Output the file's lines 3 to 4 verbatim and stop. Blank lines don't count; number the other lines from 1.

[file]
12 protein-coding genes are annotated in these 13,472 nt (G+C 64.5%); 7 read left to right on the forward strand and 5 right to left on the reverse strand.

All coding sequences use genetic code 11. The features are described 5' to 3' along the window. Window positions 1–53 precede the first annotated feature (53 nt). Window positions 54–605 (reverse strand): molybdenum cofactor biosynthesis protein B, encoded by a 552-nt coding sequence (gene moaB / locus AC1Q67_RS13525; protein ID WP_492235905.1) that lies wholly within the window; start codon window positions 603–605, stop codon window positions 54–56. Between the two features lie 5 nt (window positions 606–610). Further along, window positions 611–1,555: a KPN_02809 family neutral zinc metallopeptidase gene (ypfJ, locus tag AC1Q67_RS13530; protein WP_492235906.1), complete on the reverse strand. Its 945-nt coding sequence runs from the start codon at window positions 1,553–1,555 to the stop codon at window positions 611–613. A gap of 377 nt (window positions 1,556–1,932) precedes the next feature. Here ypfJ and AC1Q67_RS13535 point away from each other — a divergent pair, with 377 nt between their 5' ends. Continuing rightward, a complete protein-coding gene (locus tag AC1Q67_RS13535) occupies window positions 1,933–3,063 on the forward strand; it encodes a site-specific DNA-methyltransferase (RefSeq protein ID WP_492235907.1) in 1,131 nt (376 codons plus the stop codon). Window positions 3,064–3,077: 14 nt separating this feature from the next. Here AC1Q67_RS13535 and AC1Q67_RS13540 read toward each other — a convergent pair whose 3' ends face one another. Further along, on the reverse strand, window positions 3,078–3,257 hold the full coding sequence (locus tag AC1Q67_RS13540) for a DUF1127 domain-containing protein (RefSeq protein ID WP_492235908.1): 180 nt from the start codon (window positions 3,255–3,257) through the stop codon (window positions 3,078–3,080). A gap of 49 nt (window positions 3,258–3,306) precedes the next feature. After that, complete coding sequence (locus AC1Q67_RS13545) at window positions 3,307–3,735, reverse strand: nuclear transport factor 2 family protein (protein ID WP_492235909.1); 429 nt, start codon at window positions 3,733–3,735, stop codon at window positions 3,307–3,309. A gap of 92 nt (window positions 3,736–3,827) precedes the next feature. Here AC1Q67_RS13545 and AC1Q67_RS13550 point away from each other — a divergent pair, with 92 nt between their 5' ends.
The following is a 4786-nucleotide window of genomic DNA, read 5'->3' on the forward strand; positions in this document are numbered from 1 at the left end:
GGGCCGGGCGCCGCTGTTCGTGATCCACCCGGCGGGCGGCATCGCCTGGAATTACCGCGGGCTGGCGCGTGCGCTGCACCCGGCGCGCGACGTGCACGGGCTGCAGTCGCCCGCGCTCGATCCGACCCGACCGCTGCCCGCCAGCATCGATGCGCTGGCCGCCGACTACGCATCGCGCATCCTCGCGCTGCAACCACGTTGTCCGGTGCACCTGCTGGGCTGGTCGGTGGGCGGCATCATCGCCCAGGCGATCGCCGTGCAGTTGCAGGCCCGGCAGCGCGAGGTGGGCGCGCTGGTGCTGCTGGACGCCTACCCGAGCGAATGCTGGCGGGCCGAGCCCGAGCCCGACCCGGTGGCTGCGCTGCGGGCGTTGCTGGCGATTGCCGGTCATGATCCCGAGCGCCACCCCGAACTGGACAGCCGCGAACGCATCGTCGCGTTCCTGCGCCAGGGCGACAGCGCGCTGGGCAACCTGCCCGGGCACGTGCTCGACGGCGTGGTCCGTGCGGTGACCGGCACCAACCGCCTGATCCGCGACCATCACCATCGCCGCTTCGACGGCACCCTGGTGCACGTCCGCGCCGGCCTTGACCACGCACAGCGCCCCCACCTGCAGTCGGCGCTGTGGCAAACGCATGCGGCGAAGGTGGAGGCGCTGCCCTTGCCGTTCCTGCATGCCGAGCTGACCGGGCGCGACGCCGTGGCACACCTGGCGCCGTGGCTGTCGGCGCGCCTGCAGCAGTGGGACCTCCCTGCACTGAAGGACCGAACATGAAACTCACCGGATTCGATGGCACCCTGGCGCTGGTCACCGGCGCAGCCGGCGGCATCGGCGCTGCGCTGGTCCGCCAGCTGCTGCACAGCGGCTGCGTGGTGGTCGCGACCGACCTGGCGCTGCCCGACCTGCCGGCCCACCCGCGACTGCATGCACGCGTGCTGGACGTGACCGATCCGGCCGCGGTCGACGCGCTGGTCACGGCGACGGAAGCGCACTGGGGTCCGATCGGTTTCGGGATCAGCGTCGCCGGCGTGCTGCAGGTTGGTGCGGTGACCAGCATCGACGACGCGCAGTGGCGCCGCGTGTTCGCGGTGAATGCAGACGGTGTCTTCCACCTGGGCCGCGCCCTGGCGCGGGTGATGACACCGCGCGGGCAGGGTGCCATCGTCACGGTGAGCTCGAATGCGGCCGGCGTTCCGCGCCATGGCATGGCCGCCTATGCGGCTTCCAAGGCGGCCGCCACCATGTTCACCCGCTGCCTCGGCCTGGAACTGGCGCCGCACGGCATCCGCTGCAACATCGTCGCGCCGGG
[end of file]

The following is a 4786-nucleotide window of genomic DNA, read 5'->3' on the forward strand; positions in this document are numbered from 1 at the left end:
GGGCCGGGCGCCGCTGTTCGTGATCCACCCGGCGGGCGGCATCGCCTGGAATTACCGCGGGCTGGCGCGTGCGCTGCACCCGGCGCGCGACGTGCACGGGCTGCAGTCGCCCGCGCTCGATCCGACCCGACCGCTGCCCGCCAGCATCGATGCGCTGGCCGCCGACTACGCATCGCGCATCCTCGCGCTGCAACCACGTTGTCCGGTGCACCTGCTGGGCTGGTCGGTGGGCGGCATCATCGCCCAGGCGATCGCCGTGCAGTTGCAGGCCCGGCAGCGCGAGGTGGGCGCGCTGGTGCTGCTGGACGCCTACCCGAGCGAATGCTGGCGGGCCGAGCCCGAGCCCGACCCGGTGGCTGCGCTGCGGGCGTTGCTGGCGATTGCCGGTCATGATCCCGAGCGCCACCCCGAACTGGACAGCCGCGAACGCATCGTCGCGTTCCTGCGCCAGGGCGACAGCGCGCTGGGCAACCTGCCCGGGCACGTGCTCGACGGCGTGGTCCGTGCGGTGACCGGCACCAACCGCCTGATCCGCGACCATCACCATCGCCGCTTCGACGGCACCCTGGTGCACGTCCGCGCCGGCCTTGACCACGCACAGCGCCCCCACCTGCAGTCGGCGCTGTGGCAAACGCATGCGGCGAAGGTGGAGGCGCTGCCCTTGCCGTTCCTGCATGCCGAGCTGACCGGGCGCGACGCCGTGGCACACCTGGCGCCGTGGCTGTCGGCGCGCCTGCAGCAGTGGGACCTCCCTGCACTGAAGGACCGAACATGAAACTCACCGGATTCGATGGCACCCTGGCGCTGGTCACCGGCGCAGCCGGCGGCATCGGCGCTGCGCTGGTCCGCCAGCTGCTGCACAGCGGCTGCGTGGTGGTCGCGACCGACCTGGCGCTGCCCGACCTGCCGGCCCACCCGCGACTGCATGCACGCGTGCTGGACGTGACCGATCCGGCCGCGGTCGACGCGCTGGTCACGGCGACGGAAGCGCACTGGGGTCCGATCGGTTTCGGGATCAGCGTCGCCGGCGTGCTGCAGGTTGGTGCGGTGACCAGCATCGACGACGCGCAGTGGCGCCGCGTGTTCGCGGTGAATGCAGACGGTGTCTTCCACCTGGGCCGCGCCCTGGCGCGGGTGATGACACCGCGCGGGCAGGGTGCCATCGTCACGGTGAGCTCGAATGCGGCCGGCGTTCCGCGCCATGGCATGGCCGCCTATGCGGCTTCCAAGGCGGCCGCCACCATGTTCACCCGCTGCCTCGGCCTGGAACTGGCGCCGCACGGCATCCGCTGCAACATCGTCGCGCCGGG